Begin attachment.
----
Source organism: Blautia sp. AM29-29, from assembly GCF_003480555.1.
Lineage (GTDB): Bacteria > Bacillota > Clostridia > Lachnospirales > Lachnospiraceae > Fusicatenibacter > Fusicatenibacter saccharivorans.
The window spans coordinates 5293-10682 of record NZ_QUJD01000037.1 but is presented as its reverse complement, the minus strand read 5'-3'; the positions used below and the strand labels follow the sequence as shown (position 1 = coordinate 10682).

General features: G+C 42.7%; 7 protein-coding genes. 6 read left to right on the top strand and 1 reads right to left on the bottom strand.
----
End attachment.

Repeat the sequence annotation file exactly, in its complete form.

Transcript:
Source organism: Blautia sp. AM29-29, from assembly GCF_003480555.1.
Lineage (GTDB): Bacteria > Bacillota > Clostridia > Lachnospirales > Lachnospiraceae > Fusicatenibacter > Fusicatenibacter saccharivorans.
The window spans coordinates 5293-10682 of record NZ_QUJD01000037.1 but is presented as its reverse complement, the minus strand read 5'-3'; the positions used below and the strand labels follow the sequence as shown (position 1 = coordinate 10682).

General features: G+C 42.7%; 7 protein-coding genes. 6 read left to right on the top strand and 1 reads right to left on the bottom strand.